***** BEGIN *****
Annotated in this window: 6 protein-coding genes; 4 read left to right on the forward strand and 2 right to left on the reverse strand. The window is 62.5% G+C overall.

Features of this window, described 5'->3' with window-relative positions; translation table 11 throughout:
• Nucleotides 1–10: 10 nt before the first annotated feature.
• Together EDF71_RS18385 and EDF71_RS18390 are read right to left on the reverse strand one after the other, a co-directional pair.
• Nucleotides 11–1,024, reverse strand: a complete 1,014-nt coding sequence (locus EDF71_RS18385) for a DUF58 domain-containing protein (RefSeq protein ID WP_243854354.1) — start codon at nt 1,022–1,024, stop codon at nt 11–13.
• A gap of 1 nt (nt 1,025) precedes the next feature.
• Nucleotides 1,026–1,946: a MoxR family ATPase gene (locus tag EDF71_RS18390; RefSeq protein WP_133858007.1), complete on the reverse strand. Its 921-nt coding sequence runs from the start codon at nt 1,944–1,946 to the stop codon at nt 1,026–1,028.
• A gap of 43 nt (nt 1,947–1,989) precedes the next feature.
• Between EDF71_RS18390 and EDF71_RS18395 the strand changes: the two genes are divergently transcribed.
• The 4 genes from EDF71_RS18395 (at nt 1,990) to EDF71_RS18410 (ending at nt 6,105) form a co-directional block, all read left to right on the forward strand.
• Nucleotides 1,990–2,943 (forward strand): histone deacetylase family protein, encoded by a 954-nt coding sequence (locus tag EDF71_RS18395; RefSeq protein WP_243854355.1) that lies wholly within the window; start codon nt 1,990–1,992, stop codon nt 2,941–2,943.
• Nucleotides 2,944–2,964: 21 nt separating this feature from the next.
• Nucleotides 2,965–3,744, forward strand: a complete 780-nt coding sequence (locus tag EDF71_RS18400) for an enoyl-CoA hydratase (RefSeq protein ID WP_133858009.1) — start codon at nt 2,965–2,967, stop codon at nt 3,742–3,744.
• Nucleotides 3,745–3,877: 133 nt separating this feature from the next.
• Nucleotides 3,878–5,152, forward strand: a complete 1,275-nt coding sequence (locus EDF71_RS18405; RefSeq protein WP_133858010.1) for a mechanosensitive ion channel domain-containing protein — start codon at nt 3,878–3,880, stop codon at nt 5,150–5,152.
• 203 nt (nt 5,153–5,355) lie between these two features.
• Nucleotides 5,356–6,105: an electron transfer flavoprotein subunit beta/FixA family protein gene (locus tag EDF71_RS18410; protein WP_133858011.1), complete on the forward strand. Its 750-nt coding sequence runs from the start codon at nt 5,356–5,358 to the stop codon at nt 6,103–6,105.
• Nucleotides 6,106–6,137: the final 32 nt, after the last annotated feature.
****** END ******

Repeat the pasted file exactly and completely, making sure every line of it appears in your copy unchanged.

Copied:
Annotated in this window: 6 protein-coding genes; 4 read left to right on the forward strand and 2 right to left on the reverse strand. The window is 62.5% G+C overall.

Features of this window, described 5'->3' with window-relative positions; translation table 11 throughout:
• Nucleotides 1–10: 10 nt before the first annotated feature.
• Together EDF71_RS18385 and EDF71_RS18390 are read right to left on the reverse strand one after the other, a co-directional pair.
• Nucleotides 11–1,024, reverse strand: a complete 1,014-nt coding sequence (locus EDF71_RS18385) for a DUF58 domain-containing protein (RefSeq protein ID WP_243854354.1) — start codon at nt 1,022–1,024, stop codon at nt 11–13.
• A gap of 1 nt (nt 1,025) precedes the next feature.
• Nucleotides 1,026–1,946: a MoxR family ATPase gene (locus tag EDF71_RS18390; RefSeq protein WP_133858007.1), complete on the reverse strand. Its 921-nt coding sequence runs from the start codon at nt 1,944–1,946 to the stop codon at nt 1,026–1,028.
• A gap of 43 nt (nt 1,947–1,989) precedes the next feature.
• Between EDF71_RS18390 and EDF71_RS18395 the strand changes: the two genes are divergently transcribed.
• The 4 genes from EDF71_RS18395 (at nt 1,990) to EDF71_RS18410 (ending at nt 6,105) form a co-directional block, all read left to right on the forward strand.
• Nucleotides 1,990–2,943 (forward strand): histone deacetylase family protein, encoded by a 954-nt coding sequence (locus tag EDF71_RS18395; RefSeq protein WP_243854355.1) that lies wholly within the window; start codon nt 1,990–1,992, stop codon nt 2,941–2,943.
• Nucleotides 2,944–2,964: 21 nt separating this feature from the next.
• Nucleotides 2,965–3,744, forward strand: a complete 780-nt coding sequence (locus tag EDF71_RS18400) for an enoyl-CoA hydratase (RefSeq protein ID WP_133858009.1) — start codon at nt 2,965–2,967, stop codon at nt 3,742–3,744.
• Nucleotides 3,745–3,877: 133 nt separating this feature from the next.
• Nucleotides 3,878–5,152, forward strand: a complete 1,275-nt coding sequence (locus EDF71_RS18405; RefSeq protein WP_133858010.1) for a mechanosensitive ion channel domain-containing protein — start codon at nt 3,878–3,880, stop codon at nt 5,150–5,152.
• 203 nt (nt 5,153–5,355) lie between these two features.
• Nucleotides 5,356–6,105: an electron transfer flavoprotein subunit beta/FixA family protein gene (locus tag EDF71_RS18410; protein WP_133858011.1), complete on the forward strand. Its 750-nt coding sequence runs from the start codon at nt 5,356–5,358 to the stop codon at nt 6,103–6,105.
• Nucleotides 6,106–6,137: the final 32 nt, after the last annotated feature.